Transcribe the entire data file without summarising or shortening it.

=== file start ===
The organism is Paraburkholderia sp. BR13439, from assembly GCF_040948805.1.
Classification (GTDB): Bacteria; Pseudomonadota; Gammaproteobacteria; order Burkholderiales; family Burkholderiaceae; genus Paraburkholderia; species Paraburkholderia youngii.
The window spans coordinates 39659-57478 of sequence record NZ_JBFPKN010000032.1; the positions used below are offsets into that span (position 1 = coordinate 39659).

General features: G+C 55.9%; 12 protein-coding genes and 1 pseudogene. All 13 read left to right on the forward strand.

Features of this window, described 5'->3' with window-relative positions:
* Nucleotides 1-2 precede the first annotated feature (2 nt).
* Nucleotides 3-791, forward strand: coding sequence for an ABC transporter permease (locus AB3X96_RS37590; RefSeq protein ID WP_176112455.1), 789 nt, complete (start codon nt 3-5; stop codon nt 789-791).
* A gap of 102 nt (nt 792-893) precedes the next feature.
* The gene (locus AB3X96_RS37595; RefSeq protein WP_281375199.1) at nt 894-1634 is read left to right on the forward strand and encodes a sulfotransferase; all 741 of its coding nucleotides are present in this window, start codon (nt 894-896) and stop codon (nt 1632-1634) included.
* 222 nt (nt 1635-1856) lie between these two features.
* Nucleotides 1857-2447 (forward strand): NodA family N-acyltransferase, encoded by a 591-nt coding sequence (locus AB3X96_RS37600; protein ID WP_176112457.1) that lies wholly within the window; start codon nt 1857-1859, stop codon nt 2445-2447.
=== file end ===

The organism is Paraburkholderia sp. BR13439, from assembly GCF_040948805.1.
Classification (GTDB): Bacteria; Pseudomonadota; Gammaproteobacteria; order Burkholderiales; family Burkholderiaceae; genus Paraburkholderia; species Paraburkholderia youngii.
The window spans coordinates 39659-57478 of sequence record NZ_JBFPKN010000032.1; the positions used below are offsets into that span (position 1 = coordinate 39659).

General features: G+C 55.9%; 12 protein-coding genes and 1 pseudogene. All 13 read left to right on the forward strand.

Features of this window, described 5'->3' with window-relative positions:
* Nucleotides 1-2 precede the first annotated feature (2 nt).
* Nucleotides 3-791, forward strand: coding sequence for an ABC transporter permease (locus AB3X96_RS37590; RefSeq protein ID WP_176112455.1), 789 nt, complete (start codon nt 3-5; stop codon nt 789-791).
* A gap of 102 nt (nt 792-893) precedes the next feature.
* The gene (locus AB3X96_RS37595; RefSeq protein WP_281375199.1) at nt 894-1634 is read left to right on the forward strand and encodes a sulfotransferase; all 741 of its coding nucleotides are present in this window, start codon (nt 894-896) and stop codon (nt 1632-1634) included.
* 222 nt (nt 1635-1856) lie between these two features.
* Nucleotides 1857-2447 (forward strand): NodA family N-acyltransferase, encoded by a 591-nt coding sequence (locus AB3X96_RS37600; protein ID WP_176112457.1) that lies wholly within the window; start codon nt 1857-1859, stop codon nt 2445-2447.